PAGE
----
OA books from Bloomsbury Academic

An interesting announcement about a new publisher and a new strategy for academic texts. Bloomsbury Academic is a new imprint from the Harry Potter publisher, Bloomsbury Publishing.
According to the press release:
All books will be made available free of charge online, with free downloads, for non-commercial purposes immediately upon publication, using Creative Commons licences. The works will also be sold as books, using the latest short-run technologies or Print on Demand (POD).

The imprint will initially publish in the Social Sciences and Humanities building thematic lists on pressing global issues, with approximately fifty new titles online and in print by the end of 2009.

The new imprint has its own Website where the FAQ contains answers to questions you might think of asking, such as:
Is this like the open access model for journals where authors (or their institutions) have to pay for the publishing process?
No, Bloomsbury Academic finances the publishing process and expects to recover its costs through sales of hardback copies.

This is an interesting development, which we shall watch with interest - Bloomsbury is taking a chance on the potential for profit from demand for print copies, which it will produce on demand. Given the usually small print runs of academic books, and some anecdotal evidence on the scale of this kind of demand, Bloomsbury may well be right.

02 September 2008

Google Chrome

The bloggers are abuzz with news of Google Chrome - the new browser from Google to be released today at, if my reckoning is right, 7.0 p.m. (UK time). The browser is described (in a very techie fashion) in an online comic from Google. There's also a more user-friendly description and some screenshots.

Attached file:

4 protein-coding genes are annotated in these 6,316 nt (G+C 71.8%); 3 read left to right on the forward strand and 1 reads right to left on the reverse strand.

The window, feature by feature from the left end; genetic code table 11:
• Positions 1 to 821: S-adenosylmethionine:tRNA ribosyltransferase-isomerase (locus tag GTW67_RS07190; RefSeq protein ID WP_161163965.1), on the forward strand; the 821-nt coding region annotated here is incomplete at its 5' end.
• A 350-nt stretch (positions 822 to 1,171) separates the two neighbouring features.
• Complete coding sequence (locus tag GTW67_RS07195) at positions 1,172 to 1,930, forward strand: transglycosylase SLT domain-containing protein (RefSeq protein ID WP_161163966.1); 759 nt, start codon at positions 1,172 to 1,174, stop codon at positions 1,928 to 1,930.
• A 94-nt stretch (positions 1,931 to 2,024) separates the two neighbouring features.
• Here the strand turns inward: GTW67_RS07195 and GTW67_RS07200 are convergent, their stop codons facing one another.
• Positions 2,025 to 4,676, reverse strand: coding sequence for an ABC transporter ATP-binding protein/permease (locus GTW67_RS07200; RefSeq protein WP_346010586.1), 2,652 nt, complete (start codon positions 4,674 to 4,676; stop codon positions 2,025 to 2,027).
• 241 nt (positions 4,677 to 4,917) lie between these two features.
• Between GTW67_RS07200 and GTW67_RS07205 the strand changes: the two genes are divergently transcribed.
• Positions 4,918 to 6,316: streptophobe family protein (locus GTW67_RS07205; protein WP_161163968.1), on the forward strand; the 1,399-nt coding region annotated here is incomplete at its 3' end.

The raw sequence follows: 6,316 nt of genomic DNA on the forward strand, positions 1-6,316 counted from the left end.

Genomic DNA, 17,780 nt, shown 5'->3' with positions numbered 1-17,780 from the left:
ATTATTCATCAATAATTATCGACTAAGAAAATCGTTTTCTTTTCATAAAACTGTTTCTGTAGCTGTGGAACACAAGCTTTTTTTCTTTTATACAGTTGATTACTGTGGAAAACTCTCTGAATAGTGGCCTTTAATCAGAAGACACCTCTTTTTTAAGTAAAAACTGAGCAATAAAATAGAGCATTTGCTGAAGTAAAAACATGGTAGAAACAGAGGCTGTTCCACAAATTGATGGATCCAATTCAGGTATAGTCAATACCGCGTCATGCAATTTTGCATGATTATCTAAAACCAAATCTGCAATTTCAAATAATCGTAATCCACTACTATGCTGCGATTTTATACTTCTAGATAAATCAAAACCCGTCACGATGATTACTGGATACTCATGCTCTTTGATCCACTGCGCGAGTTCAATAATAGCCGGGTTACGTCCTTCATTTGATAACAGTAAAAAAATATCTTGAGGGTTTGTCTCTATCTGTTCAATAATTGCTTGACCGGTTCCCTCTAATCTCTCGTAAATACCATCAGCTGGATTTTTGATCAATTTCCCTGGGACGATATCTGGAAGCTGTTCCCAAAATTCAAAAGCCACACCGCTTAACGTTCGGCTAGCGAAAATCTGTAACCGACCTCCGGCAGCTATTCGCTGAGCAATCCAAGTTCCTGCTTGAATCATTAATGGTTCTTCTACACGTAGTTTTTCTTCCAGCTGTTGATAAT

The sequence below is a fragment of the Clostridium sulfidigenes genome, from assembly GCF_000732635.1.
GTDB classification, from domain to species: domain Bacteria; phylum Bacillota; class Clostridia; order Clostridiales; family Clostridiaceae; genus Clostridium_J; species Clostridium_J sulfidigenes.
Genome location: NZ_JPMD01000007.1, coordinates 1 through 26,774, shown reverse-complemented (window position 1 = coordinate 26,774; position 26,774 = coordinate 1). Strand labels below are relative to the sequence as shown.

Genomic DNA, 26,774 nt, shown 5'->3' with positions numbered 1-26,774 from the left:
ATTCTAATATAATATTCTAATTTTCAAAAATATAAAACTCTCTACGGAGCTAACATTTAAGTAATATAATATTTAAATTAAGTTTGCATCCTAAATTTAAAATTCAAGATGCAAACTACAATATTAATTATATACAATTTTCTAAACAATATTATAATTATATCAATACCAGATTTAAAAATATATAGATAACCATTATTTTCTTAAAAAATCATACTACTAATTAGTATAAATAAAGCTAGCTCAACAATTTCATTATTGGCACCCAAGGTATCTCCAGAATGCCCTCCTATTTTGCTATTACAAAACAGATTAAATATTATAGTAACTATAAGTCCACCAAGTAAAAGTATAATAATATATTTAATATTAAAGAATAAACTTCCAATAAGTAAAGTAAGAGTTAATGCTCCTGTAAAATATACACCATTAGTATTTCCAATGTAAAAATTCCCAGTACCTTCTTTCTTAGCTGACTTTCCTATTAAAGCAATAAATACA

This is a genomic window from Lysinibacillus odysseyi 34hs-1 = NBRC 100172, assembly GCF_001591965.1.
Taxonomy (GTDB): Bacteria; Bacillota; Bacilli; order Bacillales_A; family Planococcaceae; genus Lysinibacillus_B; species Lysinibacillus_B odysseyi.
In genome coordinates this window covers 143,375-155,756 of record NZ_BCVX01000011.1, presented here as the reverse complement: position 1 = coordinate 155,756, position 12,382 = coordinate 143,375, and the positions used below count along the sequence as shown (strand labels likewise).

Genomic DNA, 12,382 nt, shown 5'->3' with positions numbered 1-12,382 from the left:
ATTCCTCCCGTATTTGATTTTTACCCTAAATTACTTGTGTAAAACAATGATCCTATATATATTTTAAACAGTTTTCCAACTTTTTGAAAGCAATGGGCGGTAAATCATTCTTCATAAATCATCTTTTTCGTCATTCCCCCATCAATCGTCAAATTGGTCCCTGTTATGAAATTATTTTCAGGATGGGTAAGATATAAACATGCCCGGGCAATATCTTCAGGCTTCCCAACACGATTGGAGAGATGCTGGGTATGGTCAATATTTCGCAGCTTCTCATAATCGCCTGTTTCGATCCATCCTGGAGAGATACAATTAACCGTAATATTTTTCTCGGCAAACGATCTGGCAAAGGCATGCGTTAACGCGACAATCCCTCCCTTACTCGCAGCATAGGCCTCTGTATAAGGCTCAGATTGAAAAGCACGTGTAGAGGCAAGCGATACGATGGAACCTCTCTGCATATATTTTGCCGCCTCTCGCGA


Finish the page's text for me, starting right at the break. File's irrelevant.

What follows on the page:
The memory management system would seem to be a big improvement on other browsers, but I suspect that Chrome will not take a big part of the browser 'market' - the vast majority of people still use whatever comes with what they buy, which means Internet Explorer and an increasing proportion use Firefox - 24% of those who access Information Research, for example. So, I think that, in spite of the strong brand association with Google, Chrome will struggle to make much of an impact.

Later note: 45% of readers of this Weblog use Firefox!

Later still: well, now it's out and the bloggers have been furiously testing. The conclusions seem to be that Google has something here (why is that not a surprise?). Chrome is faster to load and does a number of things faster than either Firefox or IE. The memory management seems to be a winner, since when you close tabs in Firefox a lot of memory associated with those tabs continues to be used, but with separate processes controlling separate tabs, when a tab is closed, the associated memory ceases to be used. For me, it does seem to load pages faster and I quite like the rather restrained user interface. It takes a little time to become accustomed to having the tabs right at the top of the screen, and I found myself closing them accidentally but otherwise, I haven't experienced any particular problems. It will be interesting to see how this one plays out.

And more: one idiosyncratic aspect of Chrome, which doesn't work for me, is its download function. Click on download and a small pop-up appears at the bottome of the screen, which you then click on. The options do not include "Save" - which is simply crazy. I think Google ought to re-think this one - it's messy and counter-intuitive. Perhaps the urge to be different has been taken to far.